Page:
A Guide To HDR Photography For Beginners

Have you ever taken a photo and the conditions were perfect but when you uploaded it to your computer the whites were burnt out with no details in the shadows? If so, you should give HDR photography a try.

What Is HDR?

Dynamic range is the range of dark and light areas in a photo, so a high dynamic range means there’s a larger range of bright and dark areas. HDR photography allows you to capture more textures, tones and details that would otherwise be lost in the shadows and highlights of your image. HDR captures the whole dynamic range of the scene, so the photo looks a lot nearer to what you would see with your own eyes. A common example of lost details is in landscape photography, in which the sky often overexposes in order to capture the landscape at the correct exposure, and so details in the sky are lost in highlights. Usually photographers get around this by using an ND grad to darken the sky, but with HDR you can capture all the lost details in the sky and landscape without using a filter. HDR isn’t always used just for getting as much detail out of the photo as possible, it can be used for creating artistic, abstract or an unreal looking photo effect. You can create these effects and HDR images using software such as Photoshop or Photomatix.

How It Works

HDR images are created by first taking multiple exposures of your subject. You’ll need to use a tripod for this to make sure you capture the same image for all of the exposures. DSLR’s have the option of using something called bracketing, which automatically changes the exposure between each image, and is useful to use along with a remote shutter release or timer so you don’t need to touch the camera in between images which could move the camera slightly and blur the image. There’s no limit to the amount of photos you can take, but 3-5 is often sufficient to capture all the details you need. If you decide to take 3 exposures, using exposures of 0EV, +2EV and -2EV should give you some good results. However if the scene has very contrasting areas of dark and light, you may need to take more exposures to capture all this. Once you’ve got your photos, all you need to do is combine them in software that’s capable of creating HDR photos such as Photoshop or Photomatix.

When To Use HDR

HDR works best with landscapes, indoor and architectural shots. In landscape photos details can be lost in the sky because the sky is often a lot brighter than the landscape, so using HDR you can capture the details that would otherwise be lost. But if you’re only using HDR to avoid burning out details in the sky, it may be easier to use an ND grad filter instead. Indoor shots usually have a lot of shadowy areas, and if there’s sunlight entering through the windows this can create huge contrasts. So by using HDR you can capture all the lost details in the shadows and through the windows which otherwise would show burnt out white highlights. Take note that burnt out highlights are sometimes a desired effect, and you may not always want to see out of the window. Also another option is to use flash indoors to remove some of the shadows, but again this depends on what effect you want to create in your image. Architecture shots work well in HDR, because there‚Äôs often a lot of contrasting textures and details on the buildings, and this technique can be used to give the buildings an unreal, ghostly look.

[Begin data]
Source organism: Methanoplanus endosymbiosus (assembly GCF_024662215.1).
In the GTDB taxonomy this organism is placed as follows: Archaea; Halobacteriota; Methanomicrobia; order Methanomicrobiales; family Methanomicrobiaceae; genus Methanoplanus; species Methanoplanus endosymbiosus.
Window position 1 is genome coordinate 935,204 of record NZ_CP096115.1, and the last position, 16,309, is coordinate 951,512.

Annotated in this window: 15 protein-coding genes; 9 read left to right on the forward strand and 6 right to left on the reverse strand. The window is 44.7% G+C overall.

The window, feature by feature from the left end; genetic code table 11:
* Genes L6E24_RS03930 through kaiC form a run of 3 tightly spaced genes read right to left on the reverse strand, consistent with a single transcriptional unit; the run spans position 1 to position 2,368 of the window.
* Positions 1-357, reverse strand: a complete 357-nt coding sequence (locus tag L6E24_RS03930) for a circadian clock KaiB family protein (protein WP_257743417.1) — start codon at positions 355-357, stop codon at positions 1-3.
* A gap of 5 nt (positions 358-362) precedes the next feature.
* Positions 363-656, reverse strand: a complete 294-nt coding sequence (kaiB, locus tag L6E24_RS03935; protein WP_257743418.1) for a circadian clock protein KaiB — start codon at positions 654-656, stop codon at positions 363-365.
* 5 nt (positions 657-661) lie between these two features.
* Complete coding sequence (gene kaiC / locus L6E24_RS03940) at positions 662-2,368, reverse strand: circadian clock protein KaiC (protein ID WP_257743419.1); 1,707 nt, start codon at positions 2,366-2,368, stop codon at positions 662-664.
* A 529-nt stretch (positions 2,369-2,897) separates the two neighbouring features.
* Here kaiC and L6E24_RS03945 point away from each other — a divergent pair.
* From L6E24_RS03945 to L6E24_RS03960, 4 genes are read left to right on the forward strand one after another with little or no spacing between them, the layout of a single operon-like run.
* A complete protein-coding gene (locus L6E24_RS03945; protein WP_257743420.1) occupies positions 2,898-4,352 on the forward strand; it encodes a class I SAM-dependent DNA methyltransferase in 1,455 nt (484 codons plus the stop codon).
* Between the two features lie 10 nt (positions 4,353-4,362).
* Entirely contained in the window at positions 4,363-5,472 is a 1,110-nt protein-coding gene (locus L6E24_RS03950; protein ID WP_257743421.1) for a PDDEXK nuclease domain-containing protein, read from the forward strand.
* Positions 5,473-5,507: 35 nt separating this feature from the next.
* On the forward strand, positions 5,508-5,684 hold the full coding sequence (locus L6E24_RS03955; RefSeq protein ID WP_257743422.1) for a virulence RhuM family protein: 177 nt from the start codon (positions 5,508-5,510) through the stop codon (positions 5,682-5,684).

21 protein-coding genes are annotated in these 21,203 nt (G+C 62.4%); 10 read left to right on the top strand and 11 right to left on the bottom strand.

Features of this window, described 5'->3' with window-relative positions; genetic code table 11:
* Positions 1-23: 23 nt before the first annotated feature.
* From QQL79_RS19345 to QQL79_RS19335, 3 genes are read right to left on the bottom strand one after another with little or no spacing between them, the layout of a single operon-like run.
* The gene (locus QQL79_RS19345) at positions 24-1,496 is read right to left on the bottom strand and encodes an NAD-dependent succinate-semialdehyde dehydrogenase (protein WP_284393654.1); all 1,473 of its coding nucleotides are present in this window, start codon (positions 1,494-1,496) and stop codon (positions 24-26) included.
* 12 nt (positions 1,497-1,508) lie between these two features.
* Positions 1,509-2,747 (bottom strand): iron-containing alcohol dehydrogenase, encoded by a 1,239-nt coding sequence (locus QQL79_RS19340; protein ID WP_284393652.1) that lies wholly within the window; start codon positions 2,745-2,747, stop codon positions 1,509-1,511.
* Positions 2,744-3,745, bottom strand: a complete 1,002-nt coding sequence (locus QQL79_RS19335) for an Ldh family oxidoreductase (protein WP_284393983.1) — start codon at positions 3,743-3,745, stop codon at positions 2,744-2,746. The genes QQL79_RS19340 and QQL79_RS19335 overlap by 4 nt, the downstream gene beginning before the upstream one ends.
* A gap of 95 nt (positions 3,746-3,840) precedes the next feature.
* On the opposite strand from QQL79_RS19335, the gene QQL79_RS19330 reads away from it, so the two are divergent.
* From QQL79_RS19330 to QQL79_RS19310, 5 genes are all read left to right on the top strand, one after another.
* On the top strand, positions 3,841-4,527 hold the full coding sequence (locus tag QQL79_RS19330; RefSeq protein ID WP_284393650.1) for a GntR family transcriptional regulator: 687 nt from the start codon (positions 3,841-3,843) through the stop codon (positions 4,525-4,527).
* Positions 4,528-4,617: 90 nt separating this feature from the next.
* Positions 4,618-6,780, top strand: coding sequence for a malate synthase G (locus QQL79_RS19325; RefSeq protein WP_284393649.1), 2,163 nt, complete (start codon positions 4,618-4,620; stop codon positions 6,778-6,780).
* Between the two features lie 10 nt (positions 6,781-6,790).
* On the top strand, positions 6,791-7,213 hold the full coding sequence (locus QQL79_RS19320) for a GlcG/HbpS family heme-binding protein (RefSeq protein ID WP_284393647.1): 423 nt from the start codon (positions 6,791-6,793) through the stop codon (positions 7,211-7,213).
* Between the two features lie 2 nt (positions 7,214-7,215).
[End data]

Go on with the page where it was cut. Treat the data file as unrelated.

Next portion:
HDR Tips

  • Because you’re trying to capture as much detail as possible in your photos, it’s worth using RAW to preserve even more image data.
  • You may need to change your composition using HDR, because areas that would usually be lost in shadows or highlights will now be visible in your photo, so compose your photos with this in mind.
  • HDR is most useful when there’s highly contrasting dark and light areas in your image.
  • Avoid using this technique with moving subjects, for example this wouldn’t work at all for sports photography, but also for nature photos the wind may move foliage slightly in between each exposure, which could blur the photo considerably.
  • It’s important to use a tripod to ensure you get the same image for every shot and avoid blur.
  • Use a remote shutter or timer to further avoid any camera shake.
  • Use bracketing so your camera changes the exposure automatically between shutter releases.
  • Make sure the camera is using a pre-set white balance mode, and not auto to avoid any changes between shots.
  • Use the lowest ISO possible. If you’re using a tripod there’s no need to increase the ISO above the lowest setting.
  • Make changes only to the exposure between each image, and make sure the white balance, aperture, ISO, and focus points don’t change.
  • Don’t over process your photo. Lots of photographers get carried away with HDR and tweak the settings so much in post processing that they create an unnatural photo that looks more like a painting. It may take some practice to get the right balance between a surreal looking photo, and one that doesn’t look over the top.
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